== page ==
Rubometric Self Opening Die Head

On the popular online auction site, a Rubometric D 3/4" die head was listed for sale with a poorly-worded title. Since these die heads usually sell new in the four figure range, I didn’t think my bid at the low initial starting price would be the highest for very long. At the end of the auction, however, I was surprised to find that I had won the die head (and more) for less than the price of a new set of chasers.

A Rubometric die head is a clone of the popular Geometric die head and uses the same thread cutting dies, called chasers. These die heads are usually used with a turret lathe to quickly cut threads in a production environment.

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Here you can see the die head as I received it already installed in a ER32 collet block for easy holding in the workbench vise. You can see the die head has some surface rust from poor storage which perhaps influenced it’s low final auction price.

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At the front side of the head more rust is visible, but none of it is very bad and the die head still operates correctly.

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After a bit of work with the Scotchbrite pads and some WD-40, the die head really cleaned-up nicely. Since these die heads are usually used in a production environment, used heads often display symptoms of a lot of use. I don’t think this head was used much at all, however, as there is very little wear or scoring and the action of the head is still crisp and tight.

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The worst of the rust just left some cosmetic staining.

These geometric die heads are available in several different sizes: 5/16", 9/16", 3/4", 1" and 1 1/4" from smallest to largest. Each die head size takes different threading chasers, so chasers for a 3/4" head won’t fit the smaller 5/16" size. A 3/4" die head is really too big for my small lathe but it’s still possible to do some thread cutting using the smaller sized chasers.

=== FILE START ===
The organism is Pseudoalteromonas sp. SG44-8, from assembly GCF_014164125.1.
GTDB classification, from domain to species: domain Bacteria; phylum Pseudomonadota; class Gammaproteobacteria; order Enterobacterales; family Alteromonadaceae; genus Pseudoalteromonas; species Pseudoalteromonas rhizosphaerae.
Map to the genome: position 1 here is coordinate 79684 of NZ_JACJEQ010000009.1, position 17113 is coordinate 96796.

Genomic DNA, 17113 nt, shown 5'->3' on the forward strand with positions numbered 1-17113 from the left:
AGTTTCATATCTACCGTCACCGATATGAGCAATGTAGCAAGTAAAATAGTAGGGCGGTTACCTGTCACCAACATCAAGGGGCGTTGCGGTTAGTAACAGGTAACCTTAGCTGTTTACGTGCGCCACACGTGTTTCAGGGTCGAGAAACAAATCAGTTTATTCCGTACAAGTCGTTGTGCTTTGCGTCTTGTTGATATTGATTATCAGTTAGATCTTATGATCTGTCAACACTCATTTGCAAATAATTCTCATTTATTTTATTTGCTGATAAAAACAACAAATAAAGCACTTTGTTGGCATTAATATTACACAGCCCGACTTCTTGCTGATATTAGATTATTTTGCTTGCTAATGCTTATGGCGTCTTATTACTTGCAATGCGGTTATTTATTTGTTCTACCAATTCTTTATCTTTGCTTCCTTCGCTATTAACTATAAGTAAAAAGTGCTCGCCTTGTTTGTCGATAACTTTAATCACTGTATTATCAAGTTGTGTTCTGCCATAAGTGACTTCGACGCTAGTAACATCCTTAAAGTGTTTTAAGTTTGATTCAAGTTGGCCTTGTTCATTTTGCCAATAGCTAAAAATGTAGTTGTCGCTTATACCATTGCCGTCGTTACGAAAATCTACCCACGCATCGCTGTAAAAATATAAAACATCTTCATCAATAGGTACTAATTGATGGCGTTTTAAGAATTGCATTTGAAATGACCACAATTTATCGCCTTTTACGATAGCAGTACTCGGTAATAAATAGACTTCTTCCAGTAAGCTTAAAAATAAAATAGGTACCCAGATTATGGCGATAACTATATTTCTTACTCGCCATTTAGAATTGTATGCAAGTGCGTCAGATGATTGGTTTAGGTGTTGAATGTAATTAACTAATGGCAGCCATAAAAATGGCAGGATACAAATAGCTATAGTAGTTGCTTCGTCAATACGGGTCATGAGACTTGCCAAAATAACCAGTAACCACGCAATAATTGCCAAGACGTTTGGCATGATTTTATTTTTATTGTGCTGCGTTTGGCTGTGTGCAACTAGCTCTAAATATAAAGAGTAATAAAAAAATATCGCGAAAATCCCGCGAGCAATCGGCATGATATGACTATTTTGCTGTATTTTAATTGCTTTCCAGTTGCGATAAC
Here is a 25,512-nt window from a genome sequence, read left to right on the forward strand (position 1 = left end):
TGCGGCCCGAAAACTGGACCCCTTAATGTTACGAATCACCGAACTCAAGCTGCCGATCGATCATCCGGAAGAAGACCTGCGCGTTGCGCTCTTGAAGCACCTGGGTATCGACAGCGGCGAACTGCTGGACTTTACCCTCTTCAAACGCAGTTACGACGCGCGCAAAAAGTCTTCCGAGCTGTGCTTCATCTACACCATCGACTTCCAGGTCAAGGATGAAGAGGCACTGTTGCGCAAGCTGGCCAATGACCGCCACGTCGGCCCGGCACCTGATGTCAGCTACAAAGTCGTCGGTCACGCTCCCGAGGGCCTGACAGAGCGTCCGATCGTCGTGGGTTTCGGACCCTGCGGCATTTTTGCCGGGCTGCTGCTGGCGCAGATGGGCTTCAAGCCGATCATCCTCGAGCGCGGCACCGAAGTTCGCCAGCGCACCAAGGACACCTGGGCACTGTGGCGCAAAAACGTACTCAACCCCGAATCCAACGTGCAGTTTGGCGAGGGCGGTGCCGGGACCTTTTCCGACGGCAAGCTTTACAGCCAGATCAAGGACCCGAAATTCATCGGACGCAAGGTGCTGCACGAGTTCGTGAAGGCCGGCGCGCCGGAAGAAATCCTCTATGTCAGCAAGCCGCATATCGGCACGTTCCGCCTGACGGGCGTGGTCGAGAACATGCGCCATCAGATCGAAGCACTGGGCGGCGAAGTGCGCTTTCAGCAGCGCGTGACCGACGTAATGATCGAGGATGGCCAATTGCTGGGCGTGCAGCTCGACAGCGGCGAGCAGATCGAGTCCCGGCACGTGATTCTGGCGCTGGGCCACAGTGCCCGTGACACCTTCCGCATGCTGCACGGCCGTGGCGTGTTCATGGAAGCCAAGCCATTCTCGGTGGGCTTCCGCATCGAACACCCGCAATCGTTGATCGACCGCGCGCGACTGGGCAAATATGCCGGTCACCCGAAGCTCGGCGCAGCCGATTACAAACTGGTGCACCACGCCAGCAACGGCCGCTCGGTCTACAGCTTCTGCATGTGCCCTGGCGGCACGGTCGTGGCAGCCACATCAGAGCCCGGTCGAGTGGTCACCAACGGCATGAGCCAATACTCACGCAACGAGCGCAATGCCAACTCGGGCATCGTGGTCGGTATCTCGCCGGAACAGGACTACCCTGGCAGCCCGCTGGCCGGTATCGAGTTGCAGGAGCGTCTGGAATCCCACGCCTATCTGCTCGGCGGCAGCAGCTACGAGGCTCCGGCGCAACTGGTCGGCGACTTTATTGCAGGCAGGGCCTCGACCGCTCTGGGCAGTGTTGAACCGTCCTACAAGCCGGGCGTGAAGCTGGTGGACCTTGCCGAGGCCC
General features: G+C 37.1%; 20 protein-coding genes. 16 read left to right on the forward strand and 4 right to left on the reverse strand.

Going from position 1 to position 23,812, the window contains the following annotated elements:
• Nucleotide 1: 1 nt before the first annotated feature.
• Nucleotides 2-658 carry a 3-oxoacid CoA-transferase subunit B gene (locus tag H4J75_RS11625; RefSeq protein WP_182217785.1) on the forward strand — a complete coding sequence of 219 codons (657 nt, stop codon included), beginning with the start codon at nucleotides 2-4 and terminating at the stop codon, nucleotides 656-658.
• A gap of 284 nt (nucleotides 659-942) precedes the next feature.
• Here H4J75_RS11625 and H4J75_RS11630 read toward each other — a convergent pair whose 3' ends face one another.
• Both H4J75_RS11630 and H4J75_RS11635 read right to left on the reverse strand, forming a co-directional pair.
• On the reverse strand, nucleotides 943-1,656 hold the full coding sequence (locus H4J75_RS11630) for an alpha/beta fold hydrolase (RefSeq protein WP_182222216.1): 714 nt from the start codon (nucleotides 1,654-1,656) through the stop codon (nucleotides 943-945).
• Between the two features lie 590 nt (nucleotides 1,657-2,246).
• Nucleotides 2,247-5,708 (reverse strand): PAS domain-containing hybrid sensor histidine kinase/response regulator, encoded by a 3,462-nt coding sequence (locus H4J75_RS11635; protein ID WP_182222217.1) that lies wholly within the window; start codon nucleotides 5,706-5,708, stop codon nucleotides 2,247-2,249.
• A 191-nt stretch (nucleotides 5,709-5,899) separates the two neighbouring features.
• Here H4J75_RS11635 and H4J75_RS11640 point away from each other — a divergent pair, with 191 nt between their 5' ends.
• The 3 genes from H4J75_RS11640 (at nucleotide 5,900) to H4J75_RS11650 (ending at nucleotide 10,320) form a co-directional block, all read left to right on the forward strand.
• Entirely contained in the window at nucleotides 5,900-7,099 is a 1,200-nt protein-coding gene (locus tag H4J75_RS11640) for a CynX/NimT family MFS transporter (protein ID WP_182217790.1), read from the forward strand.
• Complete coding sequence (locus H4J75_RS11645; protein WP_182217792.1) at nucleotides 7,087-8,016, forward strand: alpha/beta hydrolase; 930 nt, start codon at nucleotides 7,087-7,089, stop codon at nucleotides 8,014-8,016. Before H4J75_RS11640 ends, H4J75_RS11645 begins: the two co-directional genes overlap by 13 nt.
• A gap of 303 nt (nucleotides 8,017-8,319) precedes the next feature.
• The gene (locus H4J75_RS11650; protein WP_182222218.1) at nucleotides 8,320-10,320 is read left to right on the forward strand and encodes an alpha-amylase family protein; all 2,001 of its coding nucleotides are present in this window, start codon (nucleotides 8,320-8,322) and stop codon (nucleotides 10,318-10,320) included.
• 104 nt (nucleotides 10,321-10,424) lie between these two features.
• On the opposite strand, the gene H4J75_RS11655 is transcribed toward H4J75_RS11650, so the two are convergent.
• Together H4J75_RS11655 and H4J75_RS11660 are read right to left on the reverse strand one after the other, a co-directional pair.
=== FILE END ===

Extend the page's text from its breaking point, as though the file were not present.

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In this same auction lot I also received a nice selection of chasers! Four individual chasers make a set, with each one individually numbered (1-4) for a specific slot in the die head. Each set of chasers will cut one specific size and pitch of thread and the chasers are also available with different face angles for varying types of materials.

The way these die heads work is that you push them onto spinning bar stock to start the threading process. When the die head reaches a certain point, it will trip open disengaging from the freshly cut threads so you can pull the die head back without reversing the lathe.

This video shows the process of cutting threads, specifically 1/2"-13. The die head is held with a freely moving tail stock and the saddle was locked in place to provide the trip point. The tail stock is pulled forward via the cutting action of the die head and when this movement is stopped by the saddle the head trips open. This die head has a coarse/finish setting, so after the first pass the head is reset and the lever moved to the finish setting for the final pass.

Am I going to get much use out of this Rubometric die head in my hobby shop? Probably not, but that could be said of much of the tooling you acquire over the years for use in a hobby shop. It was a good deal and it just might come in handy some day.

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